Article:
Yesterday the Associated Press reported that the Arizona Humane Society euthanized a man’s cat when he could not afford its medical care. I’m not sure what is more of an issue; the fact that the man who “owned” the cat was a recovering heroin addict with absolutely no financial resources to care for a living, sentient being or the fact that the “Humane” Society killed it straight away without treating the injured animal and then adopting it out to a more appropriate owner. There are obviously multiple concerns regarding this unfortunate outcome.
First and foremost, let me say that I fully endorse and understand the role that pets play in regard to the psychological and physical well being of people, let alone as pet therapy assistants. It is one thing to have a recovering drug addict have access to pet therapy for psychological and therapeutic reasons. It is quite another situation to allow a recovering addict to own a pet without any financial recourse.The AP article did not address how the man acquired the cat, but obviously someone enabled this man to become a pet owner. I am not saying that you need to have a trust fund before you should be able to own an animal, however, owning an animal is a privilege not to be taken lightly and it would stand to reason that you should be able to take care of yourself emotionally and financially before you embark on pet ownership. Certainly, it should not be overlooked that the man was responsible enough to bring the cat to what he considered a bona fide animal care facility. Perhaps that was his fatal mistake, which brings us to issue number two.
The Humane Society is not humane. It is an oxymoron. Anyone who doubts the hypocritical nature of this organization simply needs to perform a Wikipedia search on the Humane Society of the United States. The fact that the Arizona HS euthanized an apparently healthy cat for a cut or laceration which would have cost approximately $400 to treat is disgraceful. Based on the AP report, what makes it worse is that the staff supposedly told the man that because he could not pay for treatment, if he surrendered the cat, it would be treated and put in foster care. Instead, it was euthanized.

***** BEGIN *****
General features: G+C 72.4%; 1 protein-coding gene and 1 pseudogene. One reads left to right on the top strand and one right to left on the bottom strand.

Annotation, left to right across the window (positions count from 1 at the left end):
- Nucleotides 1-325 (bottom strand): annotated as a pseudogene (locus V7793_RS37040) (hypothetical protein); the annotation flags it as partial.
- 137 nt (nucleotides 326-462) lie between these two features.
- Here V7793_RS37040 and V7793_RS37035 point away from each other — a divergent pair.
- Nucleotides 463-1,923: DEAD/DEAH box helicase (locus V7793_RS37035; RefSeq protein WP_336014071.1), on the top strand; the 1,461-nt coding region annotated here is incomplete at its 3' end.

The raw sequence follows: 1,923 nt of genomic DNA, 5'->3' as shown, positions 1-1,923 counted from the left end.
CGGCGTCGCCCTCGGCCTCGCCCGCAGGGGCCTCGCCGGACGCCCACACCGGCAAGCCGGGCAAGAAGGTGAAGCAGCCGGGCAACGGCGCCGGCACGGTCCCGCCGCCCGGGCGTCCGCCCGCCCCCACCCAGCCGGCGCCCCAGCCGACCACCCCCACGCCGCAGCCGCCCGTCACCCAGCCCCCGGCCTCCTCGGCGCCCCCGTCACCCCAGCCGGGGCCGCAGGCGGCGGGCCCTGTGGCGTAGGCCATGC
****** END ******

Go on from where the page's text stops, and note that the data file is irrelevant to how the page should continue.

The euthanization of this pet should prompt outrage, especially since it occurred at the “humane society”. At our facility, we are consistently faced with pet owners with financial difficulties. We do not kill their pets when they have a cut. There are multiple options to successfully treat an injured pet and be compensated appropriately in a timely manner. When an owner truly cannot pay for an animal’s injuries and the pet can be saved and go on to lead a happy, healthy life, we work with enough responsible rescue organizations and adoption agencies that when we say it will be treated and placed in foster care for adoption we actually mean it. And we don’t call ourself the “Humane Society”.
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